Non-executive Director fee arrangements: taxation implications of using the NED’s trust or services company
11/07/2022
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It is not uncommon for non-executive directors (NED) to engage with a company board through their own family trust or private company (the ‘NED Entity’). That is, the NED entity contracts with the company to provide the services of the NED to board.

Another example of this contract arrangement is when law firms provide a partner to the company board to act as NED. In those cases, the NED fees are typically directed to the law firm rather than the individual partner. These cases are not the subject of this article.

Rather, the purpose of the article is to alert directors to the potential for the Commissioner of Taxation to challenge the fee arrangements in particular circumstances.

The issues for NED consideration are:

  • A NED’s fees are personal services income (PSI) for tax purposes. This is because the individual NED holds an office that is personal to the individual.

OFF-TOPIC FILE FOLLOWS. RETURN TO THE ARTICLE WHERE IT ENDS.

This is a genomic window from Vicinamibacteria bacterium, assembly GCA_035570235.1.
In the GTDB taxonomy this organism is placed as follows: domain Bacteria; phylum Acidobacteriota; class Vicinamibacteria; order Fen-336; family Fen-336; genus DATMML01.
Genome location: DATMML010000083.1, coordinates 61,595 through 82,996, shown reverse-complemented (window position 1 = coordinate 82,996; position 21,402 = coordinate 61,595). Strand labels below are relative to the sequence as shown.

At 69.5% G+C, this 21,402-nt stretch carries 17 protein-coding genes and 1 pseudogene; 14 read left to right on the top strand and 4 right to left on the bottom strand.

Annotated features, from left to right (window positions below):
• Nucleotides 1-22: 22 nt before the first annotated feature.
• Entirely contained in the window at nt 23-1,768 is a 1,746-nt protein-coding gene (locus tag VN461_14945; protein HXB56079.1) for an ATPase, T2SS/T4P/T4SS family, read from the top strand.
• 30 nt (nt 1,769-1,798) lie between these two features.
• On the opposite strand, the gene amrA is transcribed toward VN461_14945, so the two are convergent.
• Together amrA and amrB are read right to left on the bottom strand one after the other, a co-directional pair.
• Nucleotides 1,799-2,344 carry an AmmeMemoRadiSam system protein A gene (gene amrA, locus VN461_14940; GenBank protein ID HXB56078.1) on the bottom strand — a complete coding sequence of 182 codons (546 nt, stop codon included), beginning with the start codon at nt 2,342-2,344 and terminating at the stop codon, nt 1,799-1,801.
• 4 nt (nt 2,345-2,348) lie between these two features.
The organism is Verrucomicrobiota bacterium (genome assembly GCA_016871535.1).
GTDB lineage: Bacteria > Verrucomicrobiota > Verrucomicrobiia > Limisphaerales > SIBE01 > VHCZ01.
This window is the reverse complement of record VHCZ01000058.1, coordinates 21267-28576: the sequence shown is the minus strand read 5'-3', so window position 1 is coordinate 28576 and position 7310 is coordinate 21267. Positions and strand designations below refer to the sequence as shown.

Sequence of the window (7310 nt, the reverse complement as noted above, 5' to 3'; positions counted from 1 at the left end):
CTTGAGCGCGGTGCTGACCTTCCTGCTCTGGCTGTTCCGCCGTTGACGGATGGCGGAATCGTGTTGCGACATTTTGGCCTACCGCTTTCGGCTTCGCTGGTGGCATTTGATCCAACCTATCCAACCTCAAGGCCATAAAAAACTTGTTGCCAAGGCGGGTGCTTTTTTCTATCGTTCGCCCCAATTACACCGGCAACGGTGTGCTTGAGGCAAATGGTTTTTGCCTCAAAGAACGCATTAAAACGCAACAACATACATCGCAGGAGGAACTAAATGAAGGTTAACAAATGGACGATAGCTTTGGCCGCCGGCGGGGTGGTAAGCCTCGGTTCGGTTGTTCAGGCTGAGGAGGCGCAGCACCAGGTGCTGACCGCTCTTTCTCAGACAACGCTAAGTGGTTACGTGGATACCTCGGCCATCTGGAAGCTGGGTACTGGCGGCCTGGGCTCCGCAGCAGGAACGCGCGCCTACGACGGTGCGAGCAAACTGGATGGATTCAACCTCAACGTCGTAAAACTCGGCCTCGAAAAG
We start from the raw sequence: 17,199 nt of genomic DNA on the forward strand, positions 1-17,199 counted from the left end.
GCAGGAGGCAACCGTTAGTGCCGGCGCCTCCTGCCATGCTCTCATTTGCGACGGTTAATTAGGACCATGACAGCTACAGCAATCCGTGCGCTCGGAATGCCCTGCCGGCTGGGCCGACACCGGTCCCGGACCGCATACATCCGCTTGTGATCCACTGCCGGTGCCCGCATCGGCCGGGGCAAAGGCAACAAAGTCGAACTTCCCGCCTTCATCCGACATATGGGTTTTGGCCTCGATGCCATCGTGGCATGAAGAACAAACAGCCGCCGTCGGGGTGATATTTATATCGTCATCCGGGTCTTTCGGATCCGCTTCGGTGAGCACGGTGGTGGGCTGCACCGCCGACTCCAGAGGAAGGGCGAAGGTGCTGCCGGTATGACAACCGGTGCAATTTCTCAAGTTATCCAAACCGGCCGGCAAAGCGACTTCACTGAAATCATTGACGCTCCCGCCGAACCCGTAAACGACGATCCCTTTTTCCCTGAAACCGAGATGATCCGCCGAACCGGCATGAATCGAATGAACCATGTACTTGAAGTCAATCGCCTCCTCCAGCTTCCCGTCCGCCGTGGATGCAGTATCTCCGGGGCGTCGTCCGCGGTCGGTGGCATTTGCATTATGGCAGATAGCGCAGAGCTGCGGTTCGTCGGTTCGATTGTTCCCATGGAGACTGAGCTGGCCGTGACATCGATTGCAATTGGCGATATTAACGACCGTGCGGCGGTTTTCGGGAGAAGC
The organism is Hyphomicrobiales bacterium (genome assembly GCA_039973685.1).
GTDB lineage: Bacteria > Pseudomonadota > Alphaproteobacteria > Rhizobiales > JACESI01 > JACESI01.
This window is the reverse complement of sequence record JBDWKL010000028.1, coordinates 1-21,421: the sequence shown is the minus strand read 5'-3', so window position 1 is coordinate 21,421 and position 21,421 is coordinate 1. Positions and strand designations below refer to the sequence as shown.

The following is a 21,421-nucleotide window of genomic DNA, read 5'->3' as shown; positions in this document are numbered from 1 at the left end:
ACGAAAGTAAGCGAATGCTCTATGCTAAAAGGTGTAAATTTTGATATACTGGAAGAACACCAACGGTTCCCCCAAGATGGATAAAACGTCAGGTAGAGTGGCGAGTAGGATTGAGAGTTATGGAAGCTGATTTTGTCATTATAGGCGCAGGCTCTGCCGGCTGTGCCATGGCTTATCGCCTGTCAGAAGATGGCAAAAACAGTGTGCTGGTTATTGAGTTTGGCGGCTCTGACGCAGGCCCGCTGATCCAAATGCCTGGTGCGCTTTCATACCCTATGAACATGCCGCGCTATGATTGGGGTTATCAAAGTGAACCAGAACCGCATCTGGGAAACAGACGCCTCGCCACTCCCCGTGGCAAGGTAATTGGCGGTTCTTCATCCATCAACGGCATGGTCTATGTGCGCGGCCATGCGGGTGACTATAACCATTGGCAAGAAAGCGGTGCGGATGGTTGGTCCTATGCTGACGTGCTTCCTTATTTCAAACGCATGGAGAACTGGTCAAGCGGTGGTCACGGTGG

• The NED may have their own NED Entity (i.e., trust or company) to contract with the company to provide the services of the NED to the company
  • The NED Entity can pass the Personal Services Business (PSB) test of the income tax legislation because, for example, it has, say five company clients.
  • As the income is still PSI, the director needs to be careful as to how it is treated in the NED Entity.
  • If the NED Entity splits the fee income to other associates of the NED, or defers income tax by holding it within the entity and not paying the appropriate market value fee to the NED, the Commissioner of Taxation may look to challenge the structure under the anti-avoidance provisions of Part IVA of the Income Tax Assessment Act 1936. This is something that is often not considered by the NED’s personal adviser who look to the 80% test of the PSI/PSB rules.
  • The Commissioner of Taxation released a draft Taxation Ruling in March 2021 that is yet to be finalised but nevertheless correctly reflects established case law. In paragraphs 148 to 150 and Example 40 of TR2021/D2, The Commissioner explains when Part IVA may be applied. The complete draft ruling can be found HERE.

This extended consideration of the general anti avoidance provisions is not always fully understood by NEDs and other contractors providing personal services.

© Guerdon Associates 2022
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